18.11.2023 Author: Anvar Azimov

In the wake of the India-US Ministerial Dialogue in New Delhi

India and the United States convened for their fifth

The foreign and defense ministers of India and the United States convened for their fifth “2 plus 2” dialogue in New Delhi on November 10, 2023. We should state that the existence of this format of negotiation is undeniable evidence of a high level of trust in relations between the states. The same configuration of dialog takes place in the Russian-Indian multidimensional interaction.

The “2 plus 2” format round of talks held in the Indian capital this year reaffirmed the unique strategic nature of the relationship between Washington and New Delhi as well as the parties’ intention to deepen meaningful dialogue on important areas of bilateral cooperation and urgent global and regional issues.

This New Delhi stance, however, is more in line with the multi-vector orientation of this significant Asian power’s foreign policy path, which also claims global stature, and does not contradict the especially privileged nature of India’s strategic cooperation with Russia. India, the world’s fifth-largest economy, is highly renowned internationally in addition to being a model of economic development. India has joined the Quadrilateral Security Dialogue on Indo-Pacific Security, along with Australia and Japan, with the help of the United States. Again, New Delhi’s participation in this interaction framework does not preclude it from active participation in organizations such as BRICS or SCO, nor does it hinder its relations with Russia.

Despite the fact that it causes concerns for China. This is the reality of the Indian leadership’s balanced foreign policy, its desire to strengthen cooperation with key international players, primarily Russia, the United States, and the European Union, against the backdrop of the much more complicated nature of relations with China, the existence of a territorial problem, and a lack of proper trust and understanding between these neighboring states.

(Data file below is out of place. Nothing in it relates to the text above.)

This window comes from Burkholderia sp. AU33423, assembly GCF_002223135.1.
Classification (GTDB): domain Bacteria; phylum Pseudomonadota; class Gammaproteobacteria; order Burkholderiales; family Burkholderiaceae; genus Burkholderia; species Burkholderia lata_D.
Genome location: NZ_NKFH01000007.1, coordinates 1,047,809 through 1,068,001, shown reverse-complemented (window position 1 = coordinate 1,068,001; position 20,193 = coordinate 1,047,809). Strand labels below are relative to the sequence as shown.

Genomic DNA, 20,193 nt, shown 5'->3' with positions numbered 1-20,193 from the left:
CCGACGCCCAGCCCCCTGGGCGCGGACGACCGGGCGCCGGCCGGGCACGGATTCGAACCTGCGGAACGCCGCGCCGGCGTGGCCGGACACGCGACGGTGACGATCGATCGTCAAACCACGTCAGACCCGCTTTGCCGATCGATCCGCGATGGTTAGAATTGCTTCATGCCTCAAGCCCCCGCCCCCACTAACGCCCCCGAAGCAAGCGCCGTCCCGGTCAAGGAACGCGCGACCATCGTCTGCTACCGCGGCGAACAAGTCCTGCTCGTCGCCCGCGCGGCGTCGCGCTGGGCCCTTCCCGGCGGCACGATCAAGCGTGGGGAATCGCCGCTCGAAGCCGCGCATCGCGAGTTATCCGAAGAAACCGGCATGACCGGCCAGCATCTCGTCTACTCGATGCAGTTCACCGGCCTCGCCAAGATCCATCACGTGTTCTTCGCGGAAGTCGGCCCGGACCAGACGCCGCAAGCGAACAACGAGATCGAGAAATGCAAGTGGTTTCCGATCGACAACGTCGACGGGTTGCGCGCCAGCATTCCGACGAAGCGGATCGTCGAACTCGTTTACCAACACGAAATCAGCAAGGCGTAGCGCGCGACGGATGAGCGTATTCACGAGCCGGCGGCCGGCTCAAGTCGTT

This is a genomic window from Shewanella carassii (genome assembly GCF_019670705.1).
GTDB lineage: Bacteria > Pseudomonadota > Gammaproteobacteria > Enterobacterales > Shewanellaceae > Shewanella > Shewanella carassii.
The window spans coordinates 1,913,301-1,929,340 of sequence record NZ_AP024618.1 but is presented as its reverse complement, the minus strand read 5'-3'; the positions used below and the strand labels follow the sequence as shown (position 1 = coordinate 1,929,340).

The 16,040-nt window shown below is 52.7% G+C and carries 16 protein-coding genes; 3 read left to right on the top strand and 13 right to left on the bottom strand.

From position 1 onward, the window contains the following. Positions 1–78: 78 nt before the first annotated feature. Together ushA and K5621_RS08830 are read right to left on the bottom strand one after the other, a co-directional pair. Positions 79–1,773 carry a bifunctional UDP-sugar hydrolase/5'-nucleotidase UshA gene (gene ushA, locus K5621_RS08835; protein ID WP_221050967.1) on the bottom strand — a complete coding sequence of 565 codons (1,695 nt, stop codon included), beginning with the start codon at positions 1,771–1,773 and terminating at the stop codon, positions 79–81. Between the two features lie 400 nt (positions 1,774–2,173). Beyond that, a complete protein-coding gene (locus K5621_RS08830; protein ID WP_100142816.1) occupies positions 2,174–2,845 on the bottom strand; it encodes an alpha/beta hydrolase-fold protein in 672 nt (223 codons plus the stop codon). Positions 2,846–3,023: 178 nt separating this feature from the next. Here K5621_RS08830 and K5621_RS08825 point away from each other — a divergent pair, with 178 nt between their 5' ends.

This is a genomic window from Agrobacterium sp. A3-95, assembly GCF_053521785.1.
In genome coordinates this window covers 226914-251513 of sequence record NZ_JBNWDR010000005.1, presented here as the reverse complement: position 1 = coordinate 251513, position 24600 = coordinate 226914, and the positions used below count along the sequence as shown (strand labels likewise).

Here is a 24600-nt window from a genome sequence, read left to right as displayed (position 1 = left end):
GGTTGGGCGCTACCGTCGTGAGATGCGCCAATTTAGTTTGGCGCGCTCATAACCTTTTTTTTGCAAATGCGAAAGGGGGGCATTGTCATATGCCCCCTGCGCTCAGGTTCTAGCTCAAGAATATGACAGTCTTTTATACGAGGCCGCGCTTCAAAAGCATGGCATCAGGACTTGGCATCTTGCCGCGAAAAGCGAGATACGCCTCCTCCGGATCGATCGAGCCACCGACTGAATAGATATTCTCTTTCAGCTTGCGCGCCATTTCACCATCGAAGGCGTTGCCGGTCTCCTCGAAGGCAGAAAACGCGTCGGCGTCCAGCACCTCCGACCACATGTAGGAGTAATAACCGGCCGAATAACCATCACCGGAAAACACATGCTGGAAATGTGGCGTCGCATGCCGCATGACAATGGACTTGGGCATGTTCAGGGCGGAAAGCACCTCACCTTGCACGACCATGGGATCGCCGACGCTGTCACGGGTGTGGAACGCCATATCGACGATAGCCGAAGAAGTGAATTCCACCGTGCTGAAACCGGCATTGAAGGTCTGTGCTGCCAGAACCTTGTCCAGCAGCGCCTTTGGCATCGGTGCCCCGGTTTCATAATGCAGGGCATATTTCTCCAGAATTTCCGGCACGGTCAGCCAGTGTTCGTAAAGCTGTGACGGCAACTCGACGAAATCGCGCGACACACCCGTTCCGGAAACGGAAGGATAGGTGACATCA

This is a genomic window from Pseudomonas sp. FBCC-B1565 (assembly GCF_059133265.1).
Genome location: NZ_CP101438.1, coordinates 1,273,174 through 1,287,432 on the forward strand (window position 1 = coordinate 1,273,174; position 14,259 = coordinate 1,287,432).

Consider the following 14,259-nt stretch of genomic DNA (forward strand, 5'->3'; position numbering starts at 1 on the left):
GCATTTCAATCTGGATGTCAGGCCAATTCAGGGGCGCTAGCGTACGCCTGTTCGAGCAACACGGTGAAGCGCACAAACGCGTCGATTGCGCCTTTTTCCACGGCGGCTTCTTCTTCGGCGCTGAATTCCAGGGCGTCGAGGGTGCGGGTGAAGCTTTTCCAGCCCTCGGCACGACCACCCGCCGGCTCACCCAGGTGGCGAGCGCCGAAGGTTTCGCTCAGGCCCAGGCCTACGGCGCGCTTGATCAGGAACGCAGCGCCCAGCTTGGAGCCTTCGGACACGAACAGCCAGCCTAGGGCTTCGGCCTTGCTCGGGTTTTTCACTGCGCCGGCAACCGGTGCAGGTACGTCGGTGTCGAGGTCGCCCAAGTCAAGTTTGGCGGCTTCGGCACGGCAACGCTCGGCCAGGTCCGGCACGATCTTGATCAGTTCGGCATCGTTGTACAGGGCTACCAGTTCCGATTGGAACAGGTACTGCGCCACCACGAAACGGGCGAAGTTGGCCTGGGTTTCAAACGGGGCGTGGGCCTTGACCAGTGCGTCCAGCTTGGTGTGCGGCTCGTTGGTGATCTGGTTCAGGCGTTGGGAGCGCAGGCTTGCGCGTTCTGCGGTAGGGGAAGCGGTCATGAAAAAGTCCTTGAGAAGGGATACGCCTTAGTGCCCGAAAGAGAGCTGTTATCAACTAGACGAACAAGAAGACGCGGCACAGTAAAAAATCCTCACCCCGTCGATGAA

This time, Indian Prime Minister Narendra Modi received separate substantive meetings between Foreign Ministers Subrahmanyam Jaishankar and Antony Blinken, and Defense Ministers Rajnath Singh and Lloyd Austin, in addition to the “2+2” meeting.

The talks focused on the two nations’ strategic and military-technical cooperation, with an eye toward bolstering security in the Indo-Pacific area ahead of the next summit of the four nations early in the following year. The parties called for a de-escalation of the situation in the Middle East and the commencement of negotiations, reinforcing their stances in light of current global and regional developments. India and the US stressed the necessity of putting an end to the conflict, the mounting toll that hostilities are taking on the world economy and food security, and the significance of Ukraine’s post-conflict rehabilitation.

The discussions concentrated on critical areas of bilateral cooperation, particularly in the defense industry. They talked about the acquisition of over $3 billion worth of drones, the manufacturing of armored vehicles in tandem for the nation’s ground troops, and the procurement of US weapons for the Indian Army, including combat aircraft engines. They also concurred that coordinated military drills and improved operational compatibility between the two states’ armed forces were necessary.

Concluding this ministerial meeting, it is important to acknowledge that the United States has made significant progress toward closer ties with India, mainly through increasing defense cooperation in spite of our military-technical exchanges with this nation. In this instance, the Indians will undoubtedly discuss the necessity of diversifying the sources of foreign armaments and the inviolability of the groundwork for fruitful cooperation with Russia.

The Americans seemed to have emphasized China’s role in the negotiations in every manner imaginable, citing Beijing’s purported dangers to the Indo-Pacific area. Nonetheless, the fictitious justifications they offered were consistent with New Delhi’s cautious and circumspect attitude toward its neighbor.

In brief, it is evident that the primary goals of US diplomacy in the area are to further enrage Indians against China and to try to poke a wedge between the historically tight strategic alliance involving Russia and India.

It is believed that the astute Indian leadership will not fall for Washington’s ploys and deceit. Having reached the correct decisions, New Delhi will carry on its tried-and-true path of further normalizing relations with China, enhancing ties with Russia, and working with the BRICS and SCO in order to create a more democratic multipolar global order.


Anvar Azimov, Ambassador Extraordinary and Plenipotentiary and Senior Research Fellow of Moscow State Institute of International Relations, specially for the  online magazine “New Eastern Outlook”.

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